All the sparkle and pizazz of the strictly ballroom

3 min read

According to the Guinness Book of Records Strictly Come Dancing is the most successful reality tv show ever. That’s got to be bad news for Big Brother, Love Island (although it has got to be catching up) and the X Factor especially as they would consider themselves bigger and better. Well there not and the viewing figures do not lie. This little piece of Saturday Night filer fluff before Casualty has ballooned into a massive winner for the BBC beyond anything it could have dreamed. Its become and essential part of TV viewing even managing to stay an event in in these days of iPlayer and catch up. It has slowly and carefully swamped its ITV rival the X Factor so much so that the independent corporation seem to be considering canning it. This is why if your tv is on the blink then a TV Aerial Installation Swansea company like can make sure that you get all that Strictly goodness from September up till Christmas.

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There are a few things that you might find surprising about Strictly Come Dancing. It is based on one of the longest running shows on Television starting as far back as 1949 when hardly anyone had a television to watch it. Ballroom and Latin dancing were extremely popular pastimes that most young people would spend their time doing on a Saturday night. It was the social event and so a show featuring the stars of the circuit seemed to make sense. It made sense for the next 49 years ending in 1998. It had been a Saturday night staple but was by then languishing in a very late-night Wednesday slot. It was seriously uncool and through of as deeply boring.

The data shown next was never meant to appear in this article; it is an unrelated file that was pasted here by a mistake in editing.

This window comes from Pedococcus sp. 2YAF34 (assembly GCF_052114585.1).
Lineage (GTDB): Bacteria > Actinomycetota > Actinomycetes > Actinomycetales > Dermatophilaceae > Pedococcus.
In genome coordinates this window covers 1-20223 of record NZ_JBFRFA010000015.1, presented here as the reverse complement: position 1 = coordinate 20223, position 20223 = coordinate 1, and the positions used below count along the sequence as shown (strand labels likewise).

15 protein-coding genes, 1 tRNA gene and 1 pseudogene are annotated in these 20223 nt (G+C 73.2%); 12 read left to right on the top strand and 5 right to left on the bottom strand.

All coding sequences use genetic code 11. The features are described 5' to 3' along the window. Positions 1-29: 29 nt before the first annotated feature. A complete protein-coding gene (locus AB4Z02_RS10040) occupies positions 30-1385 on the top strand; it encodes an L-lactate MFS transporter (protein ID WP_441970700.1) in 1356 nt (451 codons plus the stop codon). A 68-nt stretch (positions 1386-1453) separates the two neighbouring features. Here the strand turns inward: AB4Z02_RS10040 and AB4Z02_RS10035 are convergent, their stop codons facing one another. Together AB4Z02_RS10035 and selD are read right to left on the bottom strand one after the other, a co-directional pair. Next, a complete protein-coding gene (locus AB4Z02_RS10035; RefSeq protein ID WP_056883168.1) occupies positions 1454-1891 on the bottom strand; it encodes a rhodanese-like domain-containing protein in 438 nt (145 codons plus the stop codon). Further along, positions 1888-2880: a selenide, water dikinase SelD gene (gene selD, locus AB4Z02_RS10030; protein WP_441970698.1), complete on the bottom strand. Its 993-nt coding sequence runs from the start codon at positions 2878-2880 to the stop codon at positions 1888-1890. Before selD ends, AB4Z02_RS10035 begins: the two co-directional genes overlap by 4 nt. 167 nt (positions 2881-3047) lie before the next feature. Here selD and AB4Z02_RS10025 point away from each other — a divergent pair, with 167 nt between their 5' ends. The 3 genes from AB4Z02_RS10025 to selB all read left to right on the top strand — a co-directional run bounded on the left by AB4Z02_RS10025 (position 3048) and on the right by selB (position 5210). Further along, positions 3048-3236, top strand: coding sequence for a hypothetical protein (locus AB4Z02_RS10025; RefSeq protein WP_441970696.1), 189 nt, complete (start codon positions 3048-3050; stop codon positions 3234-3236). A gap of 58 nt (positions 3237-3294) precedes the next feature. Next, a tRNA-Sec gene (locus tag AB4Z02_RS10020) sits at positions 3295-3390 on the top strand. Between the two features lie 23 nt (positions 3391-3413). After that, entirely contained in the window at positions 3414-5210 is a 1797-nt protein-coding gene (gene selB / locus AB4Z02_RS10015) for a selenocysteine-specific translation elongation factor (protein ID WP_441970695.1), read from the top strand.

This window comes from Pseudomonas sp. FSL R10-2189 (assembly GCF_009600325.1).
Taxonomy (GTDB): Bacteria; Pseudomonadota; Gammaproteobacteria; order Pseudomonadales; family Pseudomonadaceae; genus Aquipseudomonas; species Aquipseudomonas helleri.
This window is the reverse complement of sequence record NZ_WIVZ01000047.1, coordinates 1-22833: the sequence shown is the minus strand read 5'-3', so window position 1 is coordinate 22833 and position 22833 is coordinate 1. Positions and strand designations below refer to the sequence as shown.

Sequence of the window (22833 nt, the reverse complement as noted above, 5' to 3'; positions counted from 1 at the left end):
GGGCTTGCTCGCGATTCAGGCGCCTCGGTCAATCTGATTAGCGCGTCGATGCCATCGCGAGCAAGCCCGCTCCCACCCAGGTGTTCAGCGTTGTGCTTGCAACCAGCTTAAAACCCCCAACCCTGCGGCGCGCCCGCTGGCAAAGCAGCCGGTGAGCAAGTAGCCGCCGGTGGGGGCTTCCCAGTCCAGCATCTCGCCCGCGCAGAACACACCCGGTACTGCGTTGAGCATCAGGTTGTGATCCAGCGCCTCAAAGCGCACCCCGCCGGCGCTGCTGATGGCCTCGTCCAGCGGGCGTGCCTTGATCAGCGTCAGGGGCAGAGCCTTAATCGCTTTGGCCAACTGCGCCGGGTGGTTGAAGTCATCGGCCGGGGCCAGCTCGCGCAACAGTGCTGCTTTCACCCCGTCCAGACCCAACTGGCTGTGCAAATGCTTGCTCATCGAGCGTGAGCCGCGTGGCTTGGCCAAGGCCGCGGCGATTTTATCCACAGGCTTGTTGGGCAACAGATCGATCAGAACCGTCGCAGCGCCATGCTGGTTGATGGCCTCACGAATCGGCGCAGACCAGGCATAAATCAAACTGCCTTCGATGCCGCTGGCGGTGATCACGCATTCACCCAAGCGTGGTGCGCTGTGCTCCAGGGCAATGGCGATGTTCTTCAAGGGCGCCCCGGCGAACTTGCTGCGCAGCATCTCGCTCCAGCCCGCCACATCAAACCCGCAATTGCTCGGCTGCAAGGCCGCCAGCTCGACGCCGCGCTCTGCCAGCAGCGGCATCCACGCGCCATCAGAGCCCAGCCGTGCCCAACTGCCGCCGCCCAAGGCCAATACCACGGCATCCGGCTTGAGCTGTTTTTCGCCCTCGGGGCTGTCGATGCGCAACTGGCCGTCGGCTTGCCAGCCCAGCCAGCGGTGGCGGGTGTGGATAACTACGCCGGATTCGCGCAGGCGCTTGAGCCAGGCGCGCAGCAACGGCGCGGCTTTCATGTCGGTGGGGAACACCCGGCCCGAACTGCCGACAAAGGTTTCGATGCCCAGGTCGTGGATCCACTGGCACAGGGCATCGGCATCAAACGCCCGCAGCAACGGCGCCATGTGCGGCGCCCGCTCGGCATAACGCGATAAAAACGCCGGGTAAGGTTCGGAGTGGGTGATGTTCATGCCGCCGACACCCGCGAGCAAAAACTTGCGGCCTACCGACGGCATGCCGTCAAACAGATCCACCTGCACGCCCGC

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Then along comes a little low but incredibly popular Australian film called Strictly Ballroom that came out in 1992. It was a great fictional expose of the world of dancing and so when the BBC came up with the concept, they put the Strictly bit in so that people would make the connection. It worked despite the rather cheap looking set in 2004 it soon became clear that sight of minor celebrities failing miserably or at least looking slightly competent with a professional dancer (who are to man and woman gorgeous) as they are thrown around the dance floor. To be fair though it did have TV royalty in the shape of Sir Bruce Forsyth, who only got the gig after the show’s producers saw him skilfully see his way through an episode of Have I got News for you. In the waiting room was professional clothes horse Tess Daly who has now stepped up to present. Its not stopping any time soon.

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